Anterior cruciate ligament tears treated with percutaneous injection of autologous bone
marrow nucleated cells: a case series

This study injected PRP into knees with mild to moderate osteoarthritis and compared the cartilage with MRI before and after treatment. They noted pain and functional improvements, but they also found that cartilage volume significantly improved!

The Takeaway: This is a very interesting article. I don’t usually expect PRP to grow more cartilage and I don’t set that expectation with my patients. I would expect bone marrow concentrate to be more effective in improving cartilage, but only under certain circumstances. To grow cartilage you need a foundation of cartilage to build upon, like that found in this study as grades 1, 2, and 3 but NOT grade 4, which is also known as “bone-on-bone” severe osteoarthritis. You don’t need to settle on just controlling your knee symptoms with medications and cortisone injections. It IS possible for your body to heal itself and usually the best results are had when treatment takes place before things get really bad.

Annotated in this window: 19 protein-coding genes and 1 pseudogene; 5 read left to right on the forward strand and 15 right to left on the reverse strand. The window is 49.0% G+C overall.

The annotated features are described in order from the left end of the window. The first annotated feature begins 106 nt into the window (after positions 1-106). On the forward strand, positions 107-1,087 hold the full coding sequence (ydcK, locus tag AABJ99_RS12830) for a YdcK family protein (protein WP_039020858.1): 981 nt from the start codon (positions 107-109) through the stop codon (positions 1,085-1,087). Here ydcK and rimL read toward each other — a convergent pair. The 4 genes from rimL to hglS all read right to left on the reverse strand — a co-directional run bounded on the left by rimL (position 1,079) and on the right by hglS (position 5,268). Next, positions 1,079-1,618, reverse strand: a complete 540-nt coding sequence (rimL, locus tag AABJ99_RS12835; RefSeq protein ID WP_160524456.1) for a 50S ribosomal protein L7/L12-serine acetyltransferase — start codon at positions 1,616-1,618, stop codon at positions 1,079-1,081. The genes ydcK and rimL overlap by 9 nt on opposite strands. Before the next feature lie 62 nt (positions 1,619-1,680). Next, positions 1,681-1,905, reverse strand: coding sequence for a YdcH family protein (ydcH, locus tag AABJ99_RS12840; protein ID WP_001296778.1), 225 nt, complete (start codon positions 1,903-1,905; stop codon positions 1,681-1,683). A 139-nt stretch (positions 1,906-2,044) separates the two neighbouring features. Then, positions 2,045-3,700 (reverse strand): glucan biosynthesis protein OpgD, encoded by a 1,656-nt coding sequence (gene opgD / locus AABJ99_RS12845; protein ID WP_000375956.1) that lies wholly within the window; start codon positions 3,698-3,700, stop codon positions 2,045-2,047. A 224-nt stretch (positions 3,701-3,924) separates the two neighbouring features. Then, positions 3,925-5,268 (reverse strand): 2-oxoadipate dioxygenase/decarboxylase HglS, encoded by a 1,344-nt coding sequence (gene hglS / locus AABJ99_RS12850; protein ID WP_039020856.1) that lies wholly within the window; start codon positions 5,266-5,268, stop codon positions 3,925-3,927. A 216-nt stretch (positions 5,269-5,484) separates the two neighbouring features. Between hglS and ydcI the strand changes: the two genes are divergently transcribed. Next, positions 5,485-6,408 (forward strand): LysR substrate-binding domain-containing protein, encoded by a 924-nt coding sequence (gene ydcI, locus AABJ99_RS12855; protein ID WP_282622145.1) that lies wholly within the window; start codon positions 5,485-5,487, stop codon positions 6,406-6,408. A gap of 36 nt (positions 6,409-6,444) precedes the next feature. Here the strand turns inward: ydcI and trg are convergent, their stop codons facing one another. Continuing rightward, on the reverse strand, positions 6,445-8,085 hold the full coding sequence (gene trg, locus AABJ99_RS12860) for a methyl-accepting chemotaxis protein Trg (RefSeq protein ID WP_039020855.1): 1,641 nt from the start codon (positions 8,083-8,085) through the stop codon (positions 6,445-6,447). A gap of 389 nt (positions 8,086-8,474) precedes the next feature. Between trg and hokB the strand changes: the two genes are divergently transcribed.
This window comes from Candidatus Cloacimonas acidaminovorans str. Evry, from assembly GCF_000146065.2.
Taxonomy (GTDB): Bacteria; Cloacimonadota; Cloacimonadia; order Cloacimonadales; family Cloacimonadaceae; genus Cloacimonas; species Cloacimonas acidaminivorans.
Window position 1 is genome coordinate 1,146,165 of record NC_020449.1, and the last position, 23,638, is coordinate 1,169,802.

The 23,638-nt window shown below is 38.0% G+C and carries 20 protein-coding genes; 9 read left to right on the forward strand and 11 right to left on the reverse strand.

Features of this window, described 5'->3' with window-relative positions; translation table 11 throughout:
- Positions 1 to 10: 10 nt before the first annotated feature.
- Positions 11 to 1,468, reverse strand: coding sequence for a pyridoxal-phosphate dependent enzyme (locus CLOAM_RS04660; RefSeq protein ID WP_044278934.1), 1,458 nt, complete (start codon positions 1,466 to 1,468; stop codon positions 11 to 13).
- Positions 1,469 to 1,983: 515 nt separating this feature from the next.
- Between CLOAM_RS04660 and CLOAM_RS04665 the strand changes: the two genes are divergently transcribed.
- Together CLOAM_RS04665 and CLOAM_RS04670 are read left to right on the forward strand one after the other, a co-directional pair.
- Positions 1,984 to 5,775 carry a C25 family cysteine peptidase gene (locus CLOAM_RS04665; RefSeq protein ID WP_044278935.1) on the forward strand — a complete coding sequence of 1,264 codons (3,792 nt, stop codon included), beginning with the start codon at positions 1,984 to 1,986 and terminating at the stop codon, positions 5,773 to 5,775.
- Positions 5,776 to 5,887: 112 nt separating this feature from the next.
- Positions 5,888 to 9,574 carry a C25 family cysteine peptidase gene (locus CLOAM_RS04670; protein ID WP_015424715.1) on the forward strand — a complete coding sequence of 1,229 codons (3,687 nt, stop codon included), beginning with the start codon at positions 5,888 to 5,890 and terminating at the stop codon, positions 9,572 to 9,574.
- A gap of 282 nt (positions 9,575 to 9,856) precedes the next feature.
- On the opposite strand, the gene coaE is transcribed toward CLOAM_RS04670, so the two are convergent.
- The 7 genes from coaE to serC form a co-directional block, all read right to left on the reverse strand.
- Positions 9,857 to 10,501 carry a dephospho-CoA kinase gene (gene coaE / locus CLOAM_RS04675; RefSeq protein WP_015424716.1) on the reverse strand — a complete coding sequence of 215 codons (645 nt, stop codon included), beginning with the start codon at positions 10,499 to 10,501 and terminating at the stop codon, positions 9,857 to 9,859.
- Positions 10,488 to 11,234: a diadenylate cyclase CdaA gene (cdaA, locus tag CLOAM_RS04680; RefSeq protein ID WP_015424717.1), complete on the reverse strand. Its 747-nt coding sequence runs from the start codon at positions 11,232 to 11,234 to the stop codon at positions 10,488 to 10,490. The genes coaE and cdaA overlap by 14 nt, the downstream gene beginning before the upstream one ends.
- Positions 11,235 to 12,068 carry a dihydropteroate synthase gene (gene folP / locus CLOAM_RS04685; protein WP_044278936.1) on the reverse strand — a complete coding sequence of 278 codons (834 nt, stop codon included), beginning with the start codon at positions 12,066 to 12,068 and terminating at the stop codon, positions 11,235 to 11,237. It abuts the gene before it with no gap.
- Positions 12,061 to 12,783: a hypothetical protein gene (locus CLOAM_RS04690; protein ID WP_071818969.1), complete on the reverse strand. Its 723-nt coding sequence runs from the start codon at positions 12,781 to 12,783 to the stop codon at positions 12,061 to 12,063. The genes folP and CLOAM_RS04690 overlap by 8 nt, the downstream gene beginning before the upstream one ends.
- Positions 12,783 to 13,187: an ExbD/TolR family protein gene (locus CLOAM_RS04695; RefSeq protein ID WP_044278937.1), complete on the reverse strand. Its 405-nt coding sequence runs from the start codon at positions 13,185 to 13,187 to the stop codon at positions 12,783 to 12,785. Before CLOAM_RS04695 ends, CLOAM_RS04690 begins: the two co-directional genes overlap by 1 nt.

Reference:
Raeissadat SA, Ghorbani E, Sanei Taheri M, Soleimani R, Rayegani SM, Babaee M, Payami S. MRI Changes After Platelet Rich Plasma Injection in Knee Osteoarthritis (Randomized Clinical Trial). J Pain Res. 2020 Jan 10;13:65-73.

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